Shared Services in a Changing Landscape

The current financial crisis is, according to most commentators, far from over and an immediate consequence of the turmoil has been the tightening of belts throughout the private sector and government. In this economic climate it is likely that the public sector will seek to drive efficiencies wherever possible and will increasingly look to the shared services agenda as a way of cutting overheads and streamlining services. The economic downturn will also result in the private sector looking for ways to reduce costs through implementing shared services across business units or looking at the expansion of existing shared service provisions.

Here we focus mainly on the public sector (using UK Government statistics) as the economic downturn and the corresponding increase in the take up of shared services and the resulting benefits are clearer and more demonstrable. However, the comments in relation to procuring shared services and the negotiation of contract documentation apply equally to the private and the public sector.


The UK Government has a strong commitment to shared services following the Gershon review and the Transformational Government Implementation Plan published in March 2006, which set out plans for the sharing of corporate services in order to cut costs and improve efficiencies across the public sector. Clearly the plan is working as the 2008 pre-budget report announced that government had achieved £26.5 billion in savings and a reduction of 86,700 civil service posts between 2004 and 2007 (thus over-achieving against the Gershon targets).

The current economic downturn creates an added driver for the public sector to cut costs and get the most value from taxpayer's money. The UK Government's Operational Efficiency Programme (labelled "Gershon Mark 2") was launched by the Chief Secretary to the Treasury in 2008 with plans to deliver another £30 billion in savings looking at the following cross-cutting areas:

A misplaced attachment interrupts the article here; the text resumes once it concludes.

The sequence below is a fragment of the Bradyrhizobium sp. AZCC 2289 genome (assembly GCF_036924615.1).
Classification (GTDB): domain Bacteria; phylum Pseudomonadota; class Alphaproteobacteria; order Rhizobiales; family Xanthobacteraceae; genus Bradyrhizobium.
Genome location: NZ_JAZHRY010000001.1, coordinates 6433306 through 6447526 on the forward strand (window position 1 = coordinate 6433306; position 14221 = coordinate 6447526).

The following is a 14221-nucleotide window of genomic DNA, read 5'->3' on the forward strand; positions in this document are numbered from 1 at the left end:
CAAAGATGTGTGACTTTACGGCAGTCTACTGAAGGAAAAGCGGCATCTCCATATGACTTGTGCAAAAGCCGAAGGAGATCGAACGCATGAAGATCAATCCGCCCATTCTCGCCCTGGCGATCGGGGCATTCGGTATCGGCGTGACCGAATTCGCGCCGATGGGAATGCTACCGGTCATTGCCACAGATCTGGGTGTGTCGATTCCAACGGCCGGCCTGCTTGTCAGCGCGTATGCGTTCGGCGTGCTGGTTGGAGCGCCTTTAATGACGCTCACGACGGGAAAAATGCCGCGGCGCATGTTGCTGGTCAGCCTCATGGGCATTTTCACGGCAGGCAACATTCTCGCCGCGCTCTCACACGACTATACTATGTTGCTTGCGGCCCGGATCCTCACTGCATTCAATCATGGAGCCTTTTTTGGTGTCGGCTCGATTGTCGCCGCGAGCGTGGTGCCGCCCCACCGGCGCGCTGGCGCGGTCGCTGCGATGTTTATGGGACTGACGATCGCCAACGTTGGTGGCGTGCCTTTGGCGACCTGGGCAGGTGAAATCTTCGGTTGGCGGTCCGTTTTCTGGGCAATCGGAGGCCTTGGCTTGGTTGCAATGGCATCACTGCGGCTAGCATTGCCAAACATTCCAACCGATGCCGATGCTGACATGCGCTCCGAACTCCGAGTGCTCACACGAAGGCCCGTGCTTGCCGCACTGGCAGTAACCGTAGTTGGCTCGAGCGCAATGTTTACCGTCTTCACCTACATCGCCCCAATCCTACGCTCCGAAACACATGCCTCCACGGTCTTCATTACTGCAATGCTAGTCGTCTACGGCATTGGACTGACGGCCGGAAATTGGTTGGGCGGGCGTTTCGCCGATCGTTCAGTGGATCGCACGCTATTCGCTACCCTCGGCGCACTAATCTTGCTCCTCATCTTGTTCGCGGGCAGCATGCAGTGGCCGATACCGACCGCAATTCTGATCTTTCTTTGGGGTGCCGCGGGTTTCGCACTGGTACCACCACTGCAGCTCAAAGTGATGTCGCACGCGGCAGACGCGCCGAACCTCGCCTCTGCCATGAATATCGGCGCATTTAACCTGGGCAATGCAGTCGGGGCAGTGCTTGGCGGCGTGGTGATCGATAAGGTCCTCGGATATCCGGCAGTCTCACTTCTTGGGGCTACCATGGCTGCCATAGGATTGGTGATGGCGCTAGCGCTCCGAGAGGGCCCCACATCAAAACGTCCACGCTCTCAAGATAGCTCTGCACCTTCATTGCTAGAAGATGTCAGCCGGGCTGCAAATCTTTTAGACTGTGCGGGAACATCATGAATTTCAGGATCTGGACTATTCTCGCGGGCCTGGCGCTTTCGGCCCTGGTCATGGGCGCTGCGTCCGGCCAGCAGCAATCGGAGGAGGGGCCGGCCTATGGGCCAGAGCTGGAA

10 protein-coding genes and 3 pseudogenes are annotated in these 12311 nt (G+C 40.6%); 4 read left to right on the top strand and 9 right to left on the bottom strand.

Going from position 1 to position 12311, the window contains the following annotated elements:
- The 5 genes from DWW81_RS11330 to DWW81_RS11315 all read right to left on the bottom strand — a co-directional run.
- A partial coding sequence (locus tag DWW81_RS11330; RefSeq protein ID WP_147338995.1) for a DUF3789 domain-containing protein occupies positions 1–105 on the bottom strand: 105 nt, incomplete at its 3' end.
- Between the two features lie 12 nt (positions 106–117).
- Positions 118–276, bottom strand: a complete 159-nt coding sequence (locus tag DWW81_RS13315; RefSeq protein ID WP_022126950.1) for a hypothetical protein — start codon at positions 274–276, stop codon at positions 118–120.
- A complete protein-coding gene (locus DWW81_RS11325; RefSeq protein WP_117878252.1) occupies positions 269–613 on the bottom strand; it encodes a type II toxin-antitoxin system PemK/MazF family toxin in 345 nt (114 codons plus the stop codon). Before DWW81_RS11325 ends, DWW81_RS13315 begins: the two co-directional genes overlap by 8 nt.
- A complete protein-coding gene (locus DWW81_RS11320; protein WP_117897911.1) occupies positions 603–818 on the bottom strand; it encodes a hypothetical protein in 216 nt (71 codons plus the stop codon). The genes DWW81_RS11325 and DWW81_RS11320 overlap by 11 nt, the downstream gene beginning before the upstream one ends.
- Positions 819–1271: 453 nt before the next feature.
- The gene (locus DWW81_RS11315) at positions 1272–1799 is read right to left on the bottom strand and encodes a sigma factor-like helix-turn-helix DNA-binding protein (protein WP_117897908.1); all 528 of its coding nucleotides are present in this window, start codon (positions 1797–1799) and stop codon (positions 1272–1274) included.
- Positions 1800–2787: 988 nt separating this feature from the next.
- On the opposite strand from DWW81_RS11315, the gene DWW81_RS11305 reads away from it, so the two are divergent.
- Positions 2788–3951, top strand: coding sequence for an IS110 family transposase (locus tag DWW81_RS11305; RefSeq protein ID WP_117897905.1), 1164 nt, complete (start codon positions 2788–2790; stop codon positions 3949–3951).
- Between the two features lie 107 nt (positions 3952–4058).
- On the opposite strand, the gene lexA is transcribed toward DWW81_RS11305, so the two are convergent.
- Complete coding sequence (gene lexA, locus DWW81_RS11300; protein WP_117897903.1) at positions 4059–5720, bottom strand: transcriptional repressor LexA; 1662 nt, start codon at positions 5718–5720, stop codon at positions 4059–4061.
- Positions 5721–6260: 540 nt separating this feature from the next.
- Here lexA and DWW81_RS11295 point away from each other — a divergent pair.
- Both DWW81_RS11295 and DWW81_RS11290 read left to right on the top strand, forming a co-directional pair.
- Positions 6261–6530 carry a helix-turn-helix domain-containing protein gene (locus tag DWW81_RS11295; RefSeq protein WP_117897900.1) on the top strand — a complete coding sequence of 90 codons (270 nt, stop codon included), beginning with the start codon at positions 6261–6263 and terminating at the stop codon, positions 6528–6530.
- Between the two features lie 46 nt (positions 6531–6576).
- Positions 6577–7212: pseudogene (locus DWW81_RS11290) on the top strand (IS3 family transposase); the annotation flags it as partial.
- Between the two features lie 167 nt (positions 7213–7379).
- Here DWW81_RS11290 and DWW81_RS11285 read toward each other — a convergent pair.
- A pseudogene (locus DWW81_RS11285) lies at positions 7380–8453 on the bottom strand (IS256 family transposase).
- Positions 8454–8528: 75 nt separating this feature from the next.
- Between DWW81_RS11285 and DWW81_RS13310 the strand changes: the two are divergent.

• Back office / IT
  • Collaborative procurement
  • Asset management / sales
  • Property
  • Local incentives / empowerment

The UK Government has also committed to delivering an extra £5 billion of savings through its "value for money" targets between 2010 – 11.

The government's commitment to deliver further savings, supported by the savings already realised, will increase demand for shared services. This provides an opportunity for the private sector and below we examine how the current downturn may affect the government's approach to procuring new shared services projects.


Any organisation’s focus when procuring new shared services projects will, of course, remain on delivering value for money through competitive tendering. Also key to efficiency is clarity around project objectives and deliverables. This has been recognised in a recent report led by economist Dr DeAnne Julius (commissioned by the UK’s Secretary of State for Business) which provides recommendations for government (although the comments do apply equally to the private sector) to reduce bidding costs and maximise value for money by

  • agreeing clear and consistent objective